- Will they get Eyris back, unharmed?
IV) Preaching vs. Teaching
Another drawback to story-telling is that expressing and teaching truth this way can often morph into “preaching”. We usually think of preaching positively, as the clear expression of religious doctrines and so forth, but in such cases we have usually sought it out, know what we are “getting into”, and adjust our delivery and reception accordingly. Sometimes direct preaching is what the situation requires. Several years ago, the Ministerial Alliance in my county, composed of many different denominations, adopted the following verse from the Book of Mormon as its theme for that year:
"And now, as the preaching of the word had a great tendency to lead the people to do that which was just—yea, it had had more powerful effect upon the minds of the people than the sword, or anything else, which had happened unto them—therefore Alma thought it was expedient that they should try the virtue of the word of God." (Alma 31:5)
But when the expression of truth is overtly “pushy” and obvious in literary circumstances, the label takes on a negative connotation. If the approach is particularly ham-handed, the reader may feel lectured, condescended to, or even manipulated.
The “truths” that we speak, whether verbally or in print, are not just limited to moral verities and universal principles. Though truth includes these, they are also the feelings and beliefs and behaviors of our fictional characters. The telling of these truths can be painfully harsh and obvious when a writer simply tells us how characters feel, or overtly moralizes in narration. In truthspeaking situations, such heavy-handed “preaching” is counterproductive because it fails to really motivate or inspire readers to live the truth. The impact made may initially touch the reader, but as they say, “a man convinced against his will is of the same opinion still.” Such “telling” often triggers a feeling of rebellion and resistance in the reader. When the purpose of truth-telling is to go on the attack and “pointedly point out bad points”; or to “score points” with an agenda that is selfish or self-righteous, preaching can result.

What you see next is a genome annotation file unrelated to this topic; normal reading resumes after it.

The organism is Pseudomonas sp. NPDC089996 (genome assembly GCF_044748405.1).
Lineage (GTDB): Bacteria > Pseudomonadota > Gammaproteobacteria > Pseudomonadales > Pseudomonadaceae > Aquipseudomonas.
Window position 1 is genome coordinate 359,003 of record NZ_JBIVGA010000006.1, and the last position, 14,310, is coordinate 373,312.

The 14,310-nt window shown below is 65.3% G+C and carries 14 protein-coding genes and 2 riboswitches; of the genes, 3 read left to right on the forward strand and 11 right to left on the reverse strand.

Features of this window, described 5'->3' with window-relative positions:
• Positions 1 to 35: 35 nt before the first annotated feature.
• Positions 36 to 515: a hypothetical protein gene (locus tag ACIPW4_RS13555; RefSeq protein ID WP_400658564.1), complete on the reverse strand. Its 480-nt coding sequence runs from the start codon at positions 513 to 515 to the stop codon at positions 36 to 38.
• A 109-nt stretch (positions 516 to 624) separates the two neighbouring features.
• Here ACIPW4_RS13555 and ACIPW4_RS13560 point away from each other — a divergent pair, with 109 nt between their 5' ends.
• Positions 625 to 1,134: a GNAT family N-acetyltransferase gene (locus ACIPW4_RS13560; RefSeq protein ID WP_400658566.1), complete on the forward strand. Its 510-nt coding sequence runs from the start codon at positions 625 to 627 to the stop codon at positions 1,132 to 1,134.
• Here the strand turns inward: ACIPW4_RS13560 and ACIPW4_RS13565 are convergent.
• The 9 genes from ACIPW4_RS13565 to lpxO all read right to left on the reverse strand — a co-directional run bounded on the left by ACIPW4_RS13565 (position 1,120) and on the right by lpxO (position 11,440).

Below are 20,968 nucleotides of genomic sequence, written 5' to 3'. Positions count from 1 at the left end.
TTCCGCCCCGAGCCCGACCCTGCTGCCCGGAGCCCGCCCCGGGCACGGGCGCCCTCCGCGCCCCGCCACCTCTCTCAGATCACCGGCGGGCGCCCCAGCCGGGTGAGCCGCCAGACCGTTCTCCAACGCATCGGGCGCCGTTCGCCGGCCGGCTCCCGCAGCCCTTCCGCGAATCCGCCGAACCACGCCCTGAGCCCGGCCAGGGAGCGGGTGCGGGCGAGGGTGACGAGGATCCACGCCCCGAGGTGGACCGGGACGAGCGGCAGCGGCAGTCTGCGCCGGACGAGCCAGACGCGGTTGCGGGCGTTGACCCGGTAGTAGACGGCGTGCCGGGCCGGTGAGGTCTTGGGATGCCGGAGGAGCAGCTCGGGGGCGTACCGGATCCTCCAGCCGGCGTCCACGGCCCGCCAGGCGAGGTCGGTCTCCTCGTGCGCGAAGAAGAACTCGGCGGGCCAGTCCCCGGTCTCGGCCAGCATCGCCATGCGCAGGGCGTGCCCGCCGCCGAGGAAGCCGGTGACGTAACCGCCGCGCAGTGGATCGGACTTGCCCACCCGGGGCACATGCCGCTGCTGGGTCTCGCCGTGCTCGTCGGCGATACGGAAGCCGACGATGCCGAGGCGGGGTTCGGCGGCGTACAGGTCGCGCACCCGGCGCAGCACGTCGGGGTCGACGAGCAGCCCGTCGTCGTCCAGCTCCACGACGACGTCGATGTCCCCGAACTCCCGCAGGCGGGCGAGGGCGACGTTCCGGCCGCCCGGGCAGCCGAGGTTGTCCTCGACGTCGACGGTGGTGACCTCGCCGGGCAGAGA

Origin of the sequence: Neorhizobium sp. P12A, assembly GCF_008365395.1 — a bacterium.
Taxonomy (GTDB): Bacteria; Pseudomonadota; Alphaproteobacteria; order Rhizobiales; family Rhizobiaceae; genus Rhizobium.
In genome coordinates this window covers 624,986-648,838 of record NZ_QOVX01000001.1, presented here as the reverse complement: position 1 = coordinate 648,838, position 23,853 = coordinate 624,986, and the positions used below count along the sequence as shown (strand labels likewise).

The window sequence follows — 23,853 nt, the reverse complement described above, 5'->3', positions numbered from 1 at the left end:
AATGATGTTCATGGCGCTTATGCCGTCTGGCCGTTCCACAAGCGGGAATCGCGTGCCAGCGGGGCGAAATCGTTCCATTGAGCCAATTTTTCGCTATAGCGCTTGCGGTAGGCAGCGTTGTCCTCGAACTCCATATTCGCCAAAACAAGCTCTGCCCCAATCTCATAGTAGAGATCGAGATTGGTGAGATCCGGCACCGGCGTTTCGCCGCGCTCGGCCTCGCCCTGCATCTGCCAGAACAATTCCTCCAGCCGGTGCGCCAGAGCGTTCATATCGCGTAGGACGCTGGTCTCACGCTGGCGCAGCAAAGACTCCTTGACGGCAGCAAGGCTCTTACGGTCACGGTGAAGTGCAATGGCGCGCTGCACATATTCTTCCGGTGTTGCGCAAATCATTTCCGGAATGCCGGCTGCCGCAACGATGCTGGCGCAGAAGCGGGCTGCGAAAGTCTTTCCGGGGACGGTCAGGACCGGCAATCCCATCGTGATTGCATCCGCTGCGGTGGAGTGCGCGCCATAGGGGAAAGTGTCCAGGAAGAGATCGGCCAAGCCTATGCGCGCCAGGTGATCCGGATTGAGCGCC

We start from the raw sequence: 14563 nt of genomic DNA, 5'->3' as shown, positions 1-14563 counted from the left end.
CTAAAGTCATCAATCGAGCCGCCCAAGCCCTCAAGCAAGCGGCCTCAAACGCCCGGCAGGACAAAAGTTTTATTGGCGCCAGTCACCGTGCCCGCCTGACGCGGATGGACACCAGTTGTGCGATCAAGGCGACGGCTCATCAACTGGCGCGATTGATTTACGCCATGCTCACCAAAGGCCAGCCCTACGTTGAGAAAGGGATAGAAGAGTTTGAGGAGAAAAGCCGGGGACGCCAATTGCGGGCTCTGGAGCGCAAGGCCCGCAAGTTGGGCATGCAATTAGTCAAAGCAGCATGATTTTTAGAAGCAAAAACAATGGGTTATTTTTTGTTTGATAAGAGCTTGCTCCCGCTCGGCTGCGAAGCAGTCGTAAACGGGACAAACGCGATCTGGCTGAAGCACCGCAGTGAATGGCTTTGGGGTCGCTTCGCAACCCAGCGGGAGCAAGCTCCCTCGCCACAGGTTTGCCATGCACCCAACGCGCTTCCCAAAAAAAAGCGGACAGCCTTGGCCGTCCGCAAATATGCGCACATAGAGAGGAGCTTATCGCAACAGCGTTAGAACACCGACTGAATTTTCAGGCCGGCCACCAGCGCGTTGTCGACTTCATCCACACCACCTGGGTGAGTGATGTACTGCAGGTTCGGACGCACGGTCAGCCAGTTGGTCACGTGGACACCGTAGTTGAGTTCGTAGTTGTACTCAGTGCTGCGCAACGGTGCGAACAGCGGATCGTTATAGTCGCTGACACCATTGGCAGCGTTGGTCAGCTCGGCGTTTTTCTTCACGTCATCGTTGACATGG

This is not to say that the stories we write can’t openly espouse true principles. Kentstead Media is dedicated to providing reading experiences that resonate with readers, change them, validate truth, and leave audiences considering how they might become better people, and this can be done without resorting to “preaching”. In a future post, we’ll get more specific about these strategies for storytelling and techniques for avoiding the cardinal sin of storytelling: boring the reader. When C.S. Lewis taught truth, he did so through figurative language and analogies. Christ’s parables told the truth through layers of symbolism and meaning — he created images that allowed the truth to speak directly to our souls. Authors must also come from a truthful, moral foundation.